Monday, June 01, 2020

Big Picture Fed-onomics

The Federal Reserve and US Treasury have been busy this year creating US dollars out of thin air. Trillions of them.

More money, less stuff to buy because of the pandemic should equal higher prices as those dollars chase stuff to buy, right?

Well... that is exactly what the Fed hopes will happen. It hasn't happened yet because the "velocity of money" (how quickly money gets spent again after it is received) fell off a cliff, as people went into lockdown, lost their jobs, and try to make whatever money they have last until things get back to normal. Money is being shoveled into the system... and is piling up as bank reserves:

That trillion dollar spike at the end is March and April.
Can dollars pile up someplace other than bank accounts? I dunno-- if you know, please leave a comment. I'm writing this blog post to organize my thoughts and so you can tell me what I'm getting wrong.

Here is my incomplete mental model of how the money creation machine works; for example,  for a 'helicopter drop' :

Congress decides everybody gets $1,200. The US Treasury gets the dollars by trading promises to pay the money back in the future (treasury bonds). Who is lending their hard-earned dollars to the US government in exchange for a really low interest rate? Mostly it is the Federal Reserve, "lending" brand new dollars created out of thin air:
4 trillion in March, April, May
So, the Fed creates dollars, exchanges them for Treasury bonds, the Treasury sends dollars to people in lockdown, and they "save them in their bank accounts" -- which really means they exchange the dollars for a promise from the bank that they can withdraw them later.

Normally the bank turns around and lends out most of those dollars so they can be spent again (increasing monetary velocity) but right now they are piling up as 'excess reserves'. The Fed pays 0.1% interest on reserves; I dunno why, I guess to make bankers even richer than they already are? (That's a cheap shot on my part; if inflation is 0.3%, they're actually losing 0.2% a year on those reserves). Banks could lend it all out; the reserve requirement was dropped to zero percent, which seems insane to me but I'm a programmer and not a monetary expert.

So inflation is low right now. Probably. It is hard to measure accurately in normal times, but really hard right now because everything changed in mid-March. People suddenly stopped buying bowling shoes and started buying a lot more face masks, so the typical 'basket of goods' economists use to measure price inflation suddenly isn't actually what the typical person is buying.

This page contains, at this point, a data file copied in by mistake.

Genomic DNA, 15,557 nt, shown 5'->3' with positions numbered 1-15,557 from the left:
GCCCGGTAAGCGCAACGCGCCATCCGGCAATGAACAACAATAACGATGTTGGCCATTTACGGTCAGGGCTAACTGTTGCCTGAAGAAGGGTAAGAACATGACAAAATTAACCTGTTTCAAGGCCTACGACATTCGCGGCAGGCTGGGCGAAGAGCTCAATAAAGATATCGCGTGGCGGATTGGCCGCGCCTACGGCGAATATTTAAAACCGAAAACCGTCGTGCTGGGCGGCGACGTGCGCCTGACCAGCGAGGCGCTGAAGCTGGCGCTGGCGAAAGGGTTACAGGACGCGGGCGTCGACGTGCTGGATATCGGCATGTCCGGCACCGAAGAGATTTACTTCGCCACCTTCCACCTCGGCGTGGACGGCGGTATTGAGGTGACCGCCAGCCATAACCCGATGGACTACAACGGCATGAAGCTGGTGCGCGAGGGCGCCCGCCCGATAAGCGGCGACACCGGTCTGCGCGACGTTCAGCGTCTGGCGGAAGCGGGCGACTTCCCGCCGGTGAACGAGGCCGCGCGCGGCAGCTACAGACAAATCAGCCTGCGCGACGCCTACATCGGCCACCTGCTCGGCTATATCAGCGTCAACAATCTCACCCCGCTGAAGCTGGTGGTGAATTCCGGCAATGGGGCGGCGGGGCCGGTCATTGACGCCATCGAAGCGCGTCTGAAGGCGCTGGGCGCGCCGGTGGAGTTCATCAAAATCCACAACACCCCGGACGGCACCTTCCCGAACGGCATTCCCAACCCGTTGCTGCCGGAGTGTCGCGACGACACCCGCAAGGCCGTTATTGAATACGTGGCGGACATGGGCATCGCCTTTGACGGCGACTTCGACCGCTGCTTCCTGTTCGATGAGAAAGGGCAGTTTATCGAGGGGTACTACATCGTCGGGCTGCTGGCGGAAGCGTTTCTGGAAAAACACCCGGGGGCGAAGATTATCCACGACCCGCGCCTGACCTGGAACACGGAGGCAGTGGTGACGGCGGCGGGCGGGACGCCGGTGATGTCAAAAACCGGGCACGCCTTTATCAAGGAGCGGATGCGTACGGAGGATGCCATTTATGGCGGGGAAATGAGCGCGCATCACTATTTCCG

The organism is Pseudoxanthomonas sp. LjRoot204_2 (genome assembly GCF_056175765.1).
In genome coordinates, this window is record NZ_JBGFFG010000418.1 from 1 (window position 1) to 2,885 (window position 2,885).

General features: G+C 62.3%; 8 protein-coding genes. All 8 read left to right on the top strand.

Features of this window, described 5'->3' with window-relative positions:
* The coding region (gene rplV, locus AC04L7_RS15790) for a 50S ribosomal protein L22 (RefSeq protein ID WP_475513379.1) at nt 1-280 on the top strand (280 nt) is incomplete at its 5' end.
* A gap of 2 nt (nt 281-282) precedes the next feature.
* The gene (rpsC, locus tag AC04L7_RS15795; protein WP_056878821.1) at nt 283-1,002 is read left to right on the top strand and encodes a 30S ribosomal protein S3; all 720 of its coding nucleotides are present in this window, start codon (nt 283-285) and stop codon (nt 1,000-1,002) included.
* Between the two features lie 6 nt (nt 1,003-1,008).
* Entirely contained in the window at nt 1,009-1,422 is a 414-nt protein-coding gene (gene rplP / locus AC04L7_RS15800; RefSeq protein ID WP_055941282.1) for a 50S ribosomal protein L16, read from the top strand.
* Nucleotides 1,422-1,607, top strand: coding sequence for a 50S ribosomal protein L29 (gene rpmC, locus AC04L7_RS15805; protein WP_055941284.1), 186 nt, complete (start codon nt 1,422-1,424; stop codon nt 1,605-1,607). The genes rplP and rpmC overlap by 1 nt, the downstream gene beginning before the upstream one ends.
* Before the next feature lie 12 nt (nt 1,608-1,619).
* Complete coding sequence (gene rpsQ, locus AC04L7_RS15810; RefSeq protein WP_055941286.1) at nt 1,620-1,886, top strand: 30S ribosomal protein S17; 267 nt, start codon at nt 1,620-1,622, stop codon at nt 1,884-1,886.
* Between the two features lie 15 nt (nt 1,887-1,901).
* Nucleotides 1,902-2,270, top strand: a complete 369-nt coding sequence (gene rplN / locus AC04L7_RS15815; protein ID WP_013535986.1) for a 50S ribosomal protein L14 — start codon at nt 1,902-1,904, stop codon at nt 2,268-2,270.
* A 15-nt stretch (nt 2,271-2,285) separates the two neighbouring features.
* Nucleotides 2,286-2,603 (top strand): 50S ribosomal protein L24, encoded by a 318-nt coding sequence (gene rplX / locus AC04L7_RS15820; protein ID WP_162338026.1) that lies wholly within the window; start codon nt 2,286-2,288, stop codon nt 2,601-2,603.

But what happens when we conquer (or learn to live with) the virus and people spend more and banks go back to lending? Will we get super high inflation then?

I dunno. The Fed can slow down bank lending by requiring them to hold more reserves. Although I gather a lot of lending is happening in the "shadow banking system" which doesn't have reserve requirements, so maybe that would just move a lot of activity out of traditional banks.

If inflation ramps up the Fed could directly drain trillions of dollars out of the system by selling the "securities held outright"-- mostly Treasury bonds, with some mortgage-backed securities leftover from the 2008 financial crisis. That is 6 trillion dollars at current market prices.

Higher inflation means the price of those low-interest-rate securities has to go down, and selling them will even further depress the price. Somebody smarter than me has probably estimated how many dollars the Fed can actually destroy by trading all that stuff (and making the dollars they get disappear), but maybe those trillions won't be enough to keep inflation in check.

Higher inflation, plus the Fed selling all those old Treasury Bonds at a discount should mean the Treasury will have to offer higher interest rates on new bonds, meaning more of the budget goes to paying interest on the debt.

Which politicians won't like. Maybe the Feds lose their minds, bow to political pressure and keep buying bonds, "sterilizing" the debt, leading to more inflation (and eventually hyperinflation if the cycle isn't broken). I don't think that is likely to happen in the US, but I'm a programmer, not a monetary expert. I'm hedging my bets and keeping my wealth mostly in inflation-immune assets, like bowling shoes and hand sanitizer.